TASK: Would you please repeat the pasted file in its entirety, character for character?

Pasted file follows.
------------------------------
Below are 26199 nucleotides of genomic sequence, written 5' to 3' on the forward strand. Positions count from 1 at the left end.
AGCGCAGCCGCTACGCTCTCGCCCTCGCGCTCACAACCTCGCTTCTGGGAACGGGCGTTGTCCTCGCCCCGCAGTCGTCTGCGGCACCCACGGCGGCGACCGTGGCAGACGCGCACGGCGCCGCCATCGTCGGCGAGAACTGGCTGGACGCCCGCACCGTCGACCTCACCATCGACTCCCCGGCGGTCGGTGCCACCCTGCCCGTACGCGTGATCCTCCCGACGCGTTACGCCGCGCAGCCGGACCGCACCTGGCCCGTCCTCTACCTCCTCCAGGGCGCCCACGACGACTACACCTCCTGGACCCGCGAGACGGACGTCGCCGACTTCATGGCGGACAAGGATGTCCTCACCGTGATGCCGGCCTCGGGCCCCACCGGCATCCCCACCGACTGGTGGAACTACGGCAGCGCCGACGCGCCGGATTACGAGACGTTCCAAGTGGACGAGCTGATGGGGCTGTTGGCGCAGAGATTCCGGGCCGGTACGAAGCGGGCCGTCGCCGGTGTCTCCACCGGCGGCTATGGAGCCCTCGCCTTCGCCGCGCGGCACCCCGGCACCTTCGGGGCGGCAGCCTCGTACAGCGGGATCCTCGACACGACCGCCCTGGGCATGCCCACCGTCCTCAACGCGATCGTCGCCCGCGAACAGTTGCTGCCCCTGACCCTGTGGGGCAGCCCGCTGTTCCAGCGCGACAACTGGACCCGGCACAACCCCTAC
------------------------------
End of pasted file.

Below are 26199 nucleotides of genomic sequence, written 5' to 3' on the forward strand. Positions count from 1 at the left end.
AGCGCAGCCGCTACGCTCTCGCCCTCGCGCTCACAACCTCGCTTCTGGGAACGGGCGTTGTCCTCGCCCCGCAGTCGTCTGCGGCACCCACGGCGGCGACCGTGGCAGACGCGCACGGCGCCGCCATCGTCGGCGAGAACTGGCTGGACGCCCGCACCGTCGACCTCACCATCGACTCCCCGGCGGTCGGTGCCACCCTGCCCGTACGCGTGATCCTCCCGACGCGTTACGCCGCGCAGCCGGACCGCACCTGGCCCGTCCTCTACCTCCTCCAGGGCGCCCACGACGACTACACCTCCTGGACCCGCGAGACGGACGTCGCCGACTTCATGGCGGACAAGGATGTCCTCACCGTGATGCCGGCCTCGGGCCCCACCGGCATCCCCACCGACTGGTGGAACTACGGCAGCGCCGACGCGCCGGATTACGAGACGTTCCAAGTGGACGAGCTGATGGGGCTGTTGGCGCAGAGATTCCGGGCCGGTACGAAGCGGGCCGTCGCCGGTGTCTCCACCGGCGGCTATGGAGCCCTCGCCTTCGCCGCGCGGCACCCCGGCACCTTCGGGGCGGCAGCCTCGTACAGCGGGATCCTCGACACGACCGCCCTGGGCATGCCCACCGTCCTCAACGCGATCGTCGCCCGCGAACAGTTGCTGCCCCTGACCCTGTGGGGCAGCCCGCTGTTCCAGCGCGACAACTGGACCCGGCACAACCCCTAC